The One Korea Global Campaign is making waves around the world, from the Philippines to the United States, Mongolia, Uganda, and in the latest One Korea International Forum hosted by Global Peace Foundation (GPF) in India on October 17.
Experts in Korean civic, political, and cultural fields gathered in New Delhi to address Korean reunification under the theme, “Korea-India 20th Century Civil Rights Movement and Sustainable Peace and Prosperity.”
GPF Korea launched the Global One Korea Campaign to bolster Korean-led civil society initiatives towards the realization of peaceful reunification, addressing the human rights crisis and military conflict that continues to threaten lives on the peninsula and has implications for global security.
Coinciding with Korea’s March 1st Movement in 1919, a series of peaceful protests advocating independence from colonial rule, Gandhi was also peacefully protesting the forced military draft of Indians for foreign powers in 1920. Always nonviolent, the Indian civil rights leader asserted the unity of all people under one God, preaching Christian and Muslim ethics alongside his Hindu beliefs.
“We are linked together as one family,” said Ingill Ra, GPF Regional Partnership Coordinator for the Middle East, North Africa, and South Asia, who highlighted the connection between India and Korea as countries playing a major role in determining the future of the region. Both countries faced historic civil rights challenges one hundred years ago. Speakers at the forum advocated the Global One Korea Campaign as an opportunity for civil society to participate in creating a new nation, a united Korea, under a millennia-old ethic to build a nation that can benefit to all humankind. That vision, called hongik ingan, is deeply connected with the belief that regardless of ethnicity, faith, religion, nation, humanity is one family under God.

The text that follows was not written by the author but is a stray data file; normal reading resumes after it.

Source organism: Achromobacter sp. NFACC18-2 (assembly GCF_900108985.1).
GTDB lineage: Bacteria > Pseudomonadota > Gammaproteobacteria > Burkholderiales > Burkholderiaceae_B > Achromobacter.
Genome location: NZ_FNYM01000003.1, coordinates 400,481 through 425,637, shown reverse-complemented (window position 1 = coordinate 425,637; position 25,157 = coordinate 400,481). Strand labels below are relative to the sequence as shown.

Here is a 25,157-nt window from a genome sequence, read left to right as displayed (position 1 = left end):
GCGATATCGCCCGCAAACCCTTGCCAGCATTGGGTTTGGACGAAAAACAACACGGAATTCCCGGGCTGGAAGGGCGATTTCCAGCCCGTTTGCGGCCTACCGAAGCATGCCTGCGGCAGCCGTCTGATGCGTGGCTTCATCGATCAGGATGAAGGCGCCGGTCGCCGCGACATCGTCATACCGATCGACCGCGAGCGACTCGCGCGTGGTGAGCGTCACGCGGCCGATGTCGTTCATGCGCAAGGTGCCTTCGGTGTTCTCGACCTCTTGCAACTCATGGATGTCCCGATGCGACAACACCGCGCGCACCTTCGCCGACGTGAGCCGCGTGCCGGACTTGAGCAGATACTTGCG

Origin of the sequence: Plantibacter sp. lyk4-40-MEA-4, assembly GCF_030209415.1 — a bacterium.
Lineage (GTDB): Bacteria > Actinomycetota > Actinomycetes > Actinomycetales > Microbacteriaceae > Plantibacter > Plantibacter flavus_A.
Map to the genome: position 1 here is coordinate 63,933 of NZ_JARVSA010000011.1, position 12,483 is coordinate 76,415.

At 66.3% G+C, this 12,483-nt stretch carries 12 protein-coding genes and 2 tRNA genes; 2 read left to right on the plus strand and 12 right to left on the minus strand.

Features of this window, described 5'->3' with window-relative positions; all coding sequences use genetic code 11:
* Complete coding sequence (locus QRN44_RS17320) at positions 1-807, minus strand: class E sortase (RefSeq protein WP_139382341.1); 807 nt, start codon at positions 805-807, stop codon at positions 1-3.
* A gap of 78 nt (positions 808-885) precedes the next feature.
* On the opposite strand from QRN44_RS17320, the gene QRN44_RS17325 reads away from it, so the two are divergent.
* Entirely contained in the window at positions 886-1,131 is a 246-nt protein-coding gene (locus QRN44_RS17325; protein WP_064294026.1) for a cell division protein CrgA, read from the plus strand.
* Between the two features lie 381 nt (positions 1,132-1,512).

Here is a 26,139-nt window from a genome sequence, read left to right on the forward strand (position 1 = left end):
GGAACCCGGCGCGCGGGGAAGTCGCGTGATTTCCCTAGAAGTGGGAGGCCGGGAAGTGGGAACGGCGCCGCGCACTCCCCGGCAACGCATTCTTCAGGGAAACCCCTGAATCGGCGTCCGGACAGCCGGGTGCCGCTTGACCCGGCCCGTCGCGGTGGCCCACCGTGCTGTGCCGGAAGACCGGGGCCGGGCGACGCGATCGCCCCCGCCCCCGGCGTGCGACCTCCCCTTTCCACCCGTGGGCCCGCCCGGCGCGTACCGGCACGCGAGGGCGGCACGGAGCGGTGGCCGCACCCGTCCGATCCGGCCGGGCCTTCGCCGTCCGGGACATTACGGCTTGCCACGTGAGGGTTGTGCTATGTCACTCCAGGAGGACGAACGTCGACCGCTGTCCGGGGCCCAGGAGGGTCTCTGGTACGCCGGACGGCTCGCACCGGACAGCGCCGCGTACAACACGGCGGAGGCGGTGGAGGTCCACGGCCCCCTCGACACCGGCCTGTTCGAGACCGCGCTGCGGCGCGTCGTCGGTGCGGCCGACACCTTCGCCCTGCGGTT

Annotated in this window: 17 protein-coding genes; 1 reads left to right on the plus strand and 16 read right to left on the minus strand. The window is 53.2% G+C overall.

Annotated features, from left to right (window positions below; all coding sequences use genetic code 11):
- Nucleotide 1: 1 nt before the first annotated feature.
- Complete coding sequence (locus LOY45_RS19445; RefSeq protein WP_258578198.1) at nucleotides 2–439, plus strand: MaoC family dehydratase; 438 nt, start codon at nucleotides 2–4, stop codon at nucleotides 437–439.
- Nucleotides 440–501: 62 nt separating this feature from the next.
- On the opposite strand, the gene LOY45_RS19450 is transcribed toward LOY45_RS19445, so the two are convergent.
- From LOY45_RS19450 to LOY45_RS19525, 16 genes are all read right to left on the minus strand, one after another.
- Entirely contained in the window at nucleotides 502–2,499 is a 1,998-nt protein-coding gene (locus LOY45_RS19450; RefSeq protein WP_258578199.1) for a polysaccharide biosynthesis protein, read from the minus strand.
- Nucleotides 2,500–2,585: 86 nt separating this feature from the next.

This profound ethos is not dominated by just one nation. There are many countries that express a similar vision in their own respective cultures. In Africa, people call it “Ubuntu” (humanity towards others); America’s Declaration of Independence stated that all people are equal under the same Creator; and in India, the ancient Hindi idea of Vasudhaiva Kutumbakam (the world is one family).
Grassroots projects like women’s leadership forums, economic programs for North Korean defectors, and large popular culture campaigns like the Unification Song Campaign bringing in K-Pop stars (BTS, EXO, and many others) to advocate for One Korea are bringing awareness to the Korean Dream, a vision for a peacefully reunited Korea under the common identity all Koreans hold on the peninsula and in the diaspora around the world.
With technological advances engaging the world more closely together, the global community will play a significant role in supporting peaceful reunification. The 2019 Global Peace Convention, to be held next February 26-March 1 in Seoul, will commemorate 100 year since the March 1st Independence Movement, inviting leading international experts, policy makers, and peace advocates to share best practices and develop multi-sector partnerships for sustainable peace and development on the Korean peninsula and around the world.
Participants in the forum included representatives from the National Gandhi Museum, the Centre for Korean Studies at JNU, East Asia Centre at the Institute for Defense Studies and Analyses, and the parliament of India.